Last weekend Shorinji Kempo kenshi from all over the UK came to Bristol to train together. Here we are proving that no matter how many people you put in a room, somehow there is always a gap that nobody is in. Sensei Rob Villiers (6th Dan) and Sensei Richard Jarman (5th Dan) taught sessions on … Continue reading Coming together for violence and friendship
What is the gift you will give yourself today?
When is the best time to attack?
Embu is one of the methods of training we use in Shorinji Kempo. It's very impressive to watch, but also teaches you a lot.
Several of the club’s members attended this year’s Annual Leaders Seminar in Cyprus. We spent six days training hard, but also relaxing well and eating a lot.
Bristol hosted the International Kempo Association annual training seminar last weekend. We trained hard, partied hard, and went home tired but happy.
This book is an excellent introduction to both Western and Eastern anatomy concepts. It is not excessively detailed, but gives a good grounding in both systems.
This is a well thought out article, well worth a read.
This is a guest post written by Justin Ford of Cup of Kick (cupofkick.wordpress.com) a great martial arts blog you might like to check out.
Close your eyes. Now imagine the best student ever: They are always on time. They always take notes.
They absolutely LOVE learning. They ask really thought provoking questions that lead to even more learning. They work hard, in class and outside of class.
Just keep thinking about how amazing they are. Are you ready to teach them?
Oh, but…I forgot to mention something. They have a couple of flaws: They are arrogant and egotistical.
They are always bragging and showing off. They never show respect. Heck, are their lips staying closed together when somebody else is teaching or talking? They tell lies and are hard to trust because of it. They really couldn’t care less about anybody other than themselves.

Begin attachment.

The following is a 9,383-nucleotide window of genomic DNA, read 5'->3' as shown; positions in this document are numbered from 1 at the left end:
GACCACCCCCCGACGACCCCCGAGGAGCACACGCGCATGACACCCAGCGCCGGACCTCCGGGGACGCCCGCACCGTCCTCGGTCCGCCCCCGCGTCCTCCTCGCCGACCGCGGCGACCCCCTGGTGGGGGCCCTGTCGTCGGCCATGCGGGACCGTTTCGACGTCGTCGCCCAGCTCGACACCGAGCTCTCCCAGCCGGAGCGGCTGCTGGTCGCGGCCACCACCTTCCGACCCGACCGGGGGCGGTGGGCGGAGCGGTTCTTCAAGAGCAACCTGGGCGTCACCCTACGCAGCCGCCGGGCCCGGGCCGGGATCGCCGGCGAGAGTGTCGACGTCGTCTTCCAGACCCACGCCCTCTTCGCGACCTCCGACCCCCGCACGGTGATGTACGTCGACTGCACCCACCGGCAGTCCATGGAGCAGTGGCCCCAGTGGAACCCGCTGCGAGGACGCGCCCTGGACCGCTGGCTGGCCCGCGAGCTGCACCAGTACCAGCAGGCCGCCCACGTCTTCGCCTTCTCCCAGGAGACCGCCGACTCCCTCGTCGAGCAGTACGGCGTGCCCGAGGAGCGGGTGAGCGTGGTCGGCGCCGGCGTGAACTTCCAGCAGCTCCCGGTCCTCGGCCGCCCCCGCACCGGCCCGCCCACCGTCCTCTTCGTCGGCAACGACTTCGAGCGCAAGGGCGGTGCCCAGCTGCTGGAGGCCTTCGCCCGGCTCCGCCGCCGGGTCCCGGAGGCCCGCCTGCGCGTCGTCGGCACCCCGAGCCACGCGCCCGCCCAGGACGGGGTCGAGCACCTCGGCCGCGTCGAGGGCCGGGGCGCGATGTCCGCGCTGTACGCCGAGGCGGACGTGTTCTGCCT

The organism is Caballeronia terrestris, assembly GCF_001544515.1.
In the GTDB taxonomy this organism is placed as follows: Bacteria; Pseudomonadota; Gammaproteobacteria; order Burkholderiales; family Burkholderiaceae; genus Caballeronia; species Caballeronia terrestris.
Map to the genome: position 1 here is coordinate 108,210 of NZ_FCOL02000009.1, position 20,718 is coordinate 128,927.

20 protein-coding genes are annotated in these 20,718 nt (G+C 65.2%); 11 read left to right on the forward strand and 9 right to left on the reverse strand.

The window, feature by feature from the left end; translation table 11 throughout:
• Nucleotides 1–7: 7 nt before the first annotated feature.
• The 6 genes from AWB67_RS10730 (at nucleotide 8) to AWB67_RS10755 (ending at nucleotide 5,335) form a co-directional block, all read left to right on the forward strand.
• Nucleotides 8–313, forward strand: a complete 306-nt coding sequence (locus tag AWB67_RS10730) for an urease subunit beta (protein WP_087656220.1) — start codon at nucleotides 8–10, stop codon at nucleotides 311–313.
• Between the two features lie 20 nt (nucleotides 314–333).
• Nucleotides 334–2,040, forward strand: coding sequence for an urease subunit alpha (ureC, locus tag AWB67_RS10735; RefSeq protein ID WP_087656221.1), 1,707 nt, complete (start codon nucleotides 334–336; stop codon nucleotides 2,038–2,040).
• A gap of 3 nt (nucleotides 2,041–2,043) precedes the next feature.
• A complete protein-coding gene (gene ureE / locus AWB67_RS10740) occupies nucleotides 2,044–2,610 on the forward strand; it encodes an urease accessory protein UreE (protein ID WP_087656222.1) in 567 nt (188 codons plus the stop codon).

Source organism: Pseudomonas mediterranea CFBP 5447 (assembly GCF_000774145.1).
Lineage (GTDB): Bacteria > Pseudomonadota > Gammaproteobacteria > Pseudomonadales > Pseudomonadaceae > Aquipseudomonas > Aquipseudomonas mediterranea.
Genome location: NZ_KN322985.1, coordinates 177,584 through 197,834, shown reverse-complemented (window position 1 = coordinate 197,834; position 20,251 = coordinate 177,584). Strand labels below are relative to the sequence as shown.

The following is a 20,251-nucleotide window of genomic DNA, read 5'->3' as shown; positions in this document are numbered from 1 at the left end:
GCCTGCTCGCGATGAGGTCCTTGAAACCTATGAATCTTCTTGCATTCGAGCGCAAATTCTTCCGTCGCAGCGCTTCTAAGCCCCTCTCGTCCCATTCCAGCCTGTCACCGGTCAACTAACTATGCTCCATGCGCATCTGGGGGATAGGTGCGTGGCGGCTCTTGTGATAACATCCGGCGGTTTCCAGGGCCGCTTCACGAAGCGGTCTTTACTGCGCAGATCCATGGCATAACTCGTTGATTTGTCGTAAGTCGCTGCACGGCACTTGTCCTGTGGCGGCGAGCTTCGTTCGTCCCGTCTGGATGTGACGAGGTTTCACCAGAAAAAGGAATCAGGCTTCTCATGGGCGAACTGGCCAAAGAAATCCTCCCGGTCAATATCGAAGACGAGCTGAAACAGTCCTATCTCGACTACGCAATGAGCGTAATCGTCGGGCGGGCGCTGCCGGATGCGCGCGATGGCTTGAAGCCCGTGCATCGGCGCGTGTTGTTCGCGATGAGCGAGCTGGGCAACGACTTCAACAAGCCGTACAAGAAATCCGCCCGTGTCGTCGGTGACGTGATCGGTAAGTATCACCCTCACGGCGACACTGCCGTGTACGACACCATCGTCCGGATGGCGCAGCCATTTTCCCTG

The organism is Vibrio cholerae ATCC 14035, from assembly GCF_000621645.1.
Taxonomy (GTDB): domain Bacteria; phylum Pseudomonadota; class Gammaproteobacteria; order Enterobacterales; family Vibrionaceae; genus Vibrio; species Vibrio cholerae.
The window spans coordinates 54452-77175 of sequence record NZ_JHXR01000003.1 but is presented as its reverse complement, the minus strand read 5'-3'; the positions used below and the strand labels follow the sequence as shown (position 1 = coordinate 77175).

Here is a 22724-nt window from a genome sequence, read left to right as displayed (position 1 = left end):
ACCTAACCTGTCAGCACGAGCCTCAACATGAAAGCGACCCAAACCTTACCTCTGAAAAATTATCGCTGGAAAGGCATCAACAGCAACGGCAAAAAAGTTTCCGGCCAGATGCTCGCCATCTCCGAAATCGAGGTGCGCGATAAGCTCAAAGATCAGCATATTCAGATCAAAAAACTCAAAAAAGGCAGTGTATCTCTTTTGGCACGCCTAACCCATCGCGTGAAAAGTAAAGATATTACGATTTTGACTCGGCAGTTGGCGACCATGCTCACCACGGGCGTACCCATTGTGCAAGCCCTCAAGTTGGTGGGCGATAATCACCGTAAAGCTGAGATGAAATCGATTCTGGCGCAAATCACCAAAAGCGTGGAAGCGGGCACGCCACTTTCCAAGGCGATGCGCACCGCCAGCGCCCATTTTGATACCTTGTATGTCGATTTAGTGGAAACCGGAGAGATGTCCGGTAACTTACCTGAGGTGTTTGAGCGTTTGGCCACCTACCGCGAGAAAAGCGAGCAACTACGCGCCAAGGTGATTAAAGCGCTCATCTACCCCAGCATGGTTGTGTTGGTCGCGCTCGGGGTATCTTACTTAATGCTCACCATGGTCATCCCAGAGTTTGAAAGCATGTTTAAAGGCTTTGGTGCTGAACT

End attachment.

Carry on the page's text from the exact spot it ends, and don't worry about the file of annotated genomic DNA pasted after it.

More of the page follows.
Not so perfect now…
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I found this book in the library, and I was drawn in by the contents page, which spans large swathes of history and seemed to be quite comprehensive.
The concept of Shu Ha Ri is found in several martial arts. Here is a good explanation of what it means.
In studying, practising and teaching karate, I have come across the concept of Shu Ha Ri a few times. Of course my mind latched right on to it, because it is a neat way to explain vast concepts. Anything that offers an elegant shorthand is basically catnip to the instructor-in-training. Of course, Karate by Jesse has already expanded on this concept, and it is a worthy read indeed. In writing this, I’d like to explore ways to understand Shu-ha-ri, both as a student and instructor. Let’s look at the concept and get down with some metaphors.
Shu – Keep | Obey | Protect
Anyone beginning their martial arts journey would be advised to stick to what their instructor offers. Of course, the value of this depends entirely on the instructor, but it is generally advised that for the first ten years (I know, a long time indeed), the budo…
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